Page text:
According to the present invention an apparatus is provided for reading bar code symbols on sheets processed on an inserter. The system includes feeder means for sequentially feeding a plurality of sheets, at least one of which contains a bar code symbol printed thereon, means for scanning at least two times the bar code symbols of each of the sheets as the sheet is fed from the feeding means, and means in communication with said scanning means for decoding the bar codes symbol scanned by said scanning means.
In accordance with a further feature of the present invention, means are provided for positioning the moving beam scanner for scanning either a ladder positioned bar code symbol or a picket fence positioned bar code symbol.
A complete understanding of the present invention may be obtained from the following detailed description of the preferred embodiment thereof, when taken in conjunction with the accompanying drawings wherein like reference numerals designate similar elements in the various figures and, in which:
FIG. 1 is a schematic, plan view of a prior art inserter system having a fixed beam bar code scanner;
FIG. 2 shows a light beam of the fixed beam bar code scanner in FIG. 1 being directed upon a bar code.
FIG. 3 is a schematic, plan view of an inserter system in which the present invention can be practiced;
FIG. 4a shows a moving beam scanner in the inserter system in FIG. 3 positioned to scan a picket fence position bar code symbol on a document;
FIG. 4b shows a moving beam scanner positioned to scan a ladder position bar code symbol on a document;
FIG. 5 shows a typical scan pattern of a moving beam scanner.
FIG. 1 shows a schematic, plan view of a prior art inserter system having a fixed beam bar code scanner, described in U.S. patent application Ser. No. 269,390. Inserter system 10 includes a high speed sheet feeder 12 which is capable of conveying sheets at a speed of approximately 120 inches/second. The high speed sheet feeder 12 has a deck 20 that is supported by a frame 15. Deck 20 has an opening or aperture 22 therein. Fixed beam scanner 24 is in alignment with aperture 22 through which is directed a fixed beam of light from scanner 24. FIG. 2 shows scanner 24 directing a fixed beam of light 37 upon a bar code symbol 18 as described in application Ser. No. 269,390. The fixed beam scanner 24 has an elliptical shaped light beam 41 for reading sequentially each bar and space in the bar code symbol. In this configuration, fixed beam scanner 24 can only scan each bar code symbol one time. Although this configuration has proved to be effective in reading bar code symbols in inserters, misreads of bar code symbols have been experienced. Such misreads are attributed to problems such as paper flutter or a skewed sheet as the sheet passes by the fixed beam scanner. If a misread of bar code symbol 18 is detected, the inserter can only alert the operator of the misread. Another scan is not possible without operator intervention.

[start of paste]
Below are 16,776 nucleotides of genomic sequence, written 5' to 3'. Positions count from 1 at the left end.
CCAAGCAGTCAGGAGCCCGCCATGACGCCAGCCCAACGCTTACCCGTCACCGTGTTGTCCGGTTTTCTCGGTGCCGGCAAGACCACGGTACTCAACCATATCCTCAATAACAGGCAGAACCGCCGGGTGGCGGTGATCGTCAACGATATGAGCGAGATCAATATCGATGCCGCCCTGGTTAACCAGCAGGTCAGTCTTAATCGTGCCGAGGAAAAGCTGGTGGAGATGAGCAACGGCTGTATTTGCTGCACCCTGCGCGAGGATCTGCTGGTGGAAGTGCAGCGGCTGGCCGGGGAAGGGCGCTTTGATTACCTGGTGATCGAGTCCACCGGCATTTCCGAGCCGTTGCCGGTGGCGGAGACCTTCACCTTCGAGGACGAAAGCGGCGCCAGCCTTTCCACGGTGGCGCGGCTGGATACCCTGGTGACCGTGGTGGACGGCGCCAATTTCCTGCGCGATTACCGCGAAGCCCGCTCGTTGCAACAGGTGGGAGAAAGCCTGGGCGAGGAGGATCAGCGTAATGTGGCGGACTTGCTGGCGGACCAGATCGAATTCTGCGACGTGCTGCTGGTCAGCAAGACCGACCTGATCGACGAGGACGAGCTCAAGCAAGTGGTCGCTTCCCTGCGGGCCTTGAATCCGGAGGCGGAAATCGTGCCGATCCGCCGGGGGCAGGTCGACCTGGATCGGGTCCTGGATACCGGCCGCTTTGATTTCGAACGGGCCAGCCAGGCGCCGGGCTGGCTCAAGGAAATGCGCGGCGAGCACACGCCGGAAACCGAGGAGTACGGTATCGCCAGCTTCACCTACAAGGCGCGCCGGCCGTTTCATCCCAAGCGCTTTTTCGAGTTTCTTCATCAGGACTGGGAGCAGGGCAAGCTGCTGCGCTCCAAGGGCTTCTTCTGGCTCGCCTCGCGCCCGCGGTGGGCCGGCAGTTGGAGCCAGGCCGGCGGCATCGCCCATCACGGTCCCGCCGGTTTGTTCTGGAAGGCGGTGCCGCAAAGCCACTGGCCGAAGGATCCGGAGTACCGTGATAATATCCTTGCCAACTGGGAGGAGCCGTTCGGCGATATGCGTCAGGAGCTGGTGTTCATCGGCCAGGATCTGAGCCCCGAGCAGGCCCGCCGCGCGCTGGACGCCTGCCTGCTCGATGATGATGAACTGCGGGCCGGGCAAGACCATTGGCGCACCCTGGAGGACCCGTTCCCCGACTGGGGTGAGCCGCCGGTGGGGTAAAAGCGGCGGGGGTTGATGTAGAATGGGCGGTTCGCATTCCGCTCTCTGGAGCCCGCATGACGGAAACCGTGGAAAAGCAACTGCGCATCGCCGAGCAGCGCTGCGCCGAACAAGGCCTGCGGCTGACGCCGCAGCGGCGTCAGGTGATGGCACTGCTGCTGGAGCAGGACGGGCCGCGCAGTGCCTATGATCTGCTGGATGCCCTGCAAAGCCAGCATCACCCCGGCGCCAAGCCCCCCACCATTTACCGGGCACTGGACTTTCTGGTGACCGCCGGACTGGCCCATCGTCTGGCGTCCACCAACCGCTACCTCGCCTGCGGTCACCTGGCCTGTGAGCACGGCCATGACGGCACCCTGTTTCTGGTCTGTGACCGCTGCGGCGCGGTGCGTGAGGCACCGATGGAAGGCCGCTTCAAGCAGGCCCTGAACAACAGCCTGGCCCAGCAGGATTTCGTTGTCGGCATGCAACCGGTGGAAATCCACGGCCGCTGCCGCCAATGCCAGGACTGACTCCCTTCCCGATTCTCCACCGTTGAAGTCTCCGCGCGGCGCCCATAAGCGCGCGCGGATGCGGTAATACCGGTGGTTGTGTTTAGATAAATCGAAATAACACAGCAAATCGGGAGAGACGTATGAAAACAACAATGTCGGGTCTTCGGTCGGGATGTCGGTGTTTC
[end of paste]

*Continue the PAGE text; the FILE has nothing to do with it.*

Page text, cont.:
High speed feeder 12 sequentially feeds a stack of sheets past fixed beam scanner 24 wherein bar code symbol 18 on each sheet passes over aperture 22 and fixed beam scanner 24. After the number of sheets determined from the bar code symbol are accumulated and stapled at accumulator 44, the sheets are redirected by ninety degree transport 46 to place the sheets in the correct position for insertion into an envelope at inserter station 54. It will be understood that this change in direction is necessary for sheets having a picket fence positioned bar code symbol and that alternatively the sheets could have been turned rather than redirected.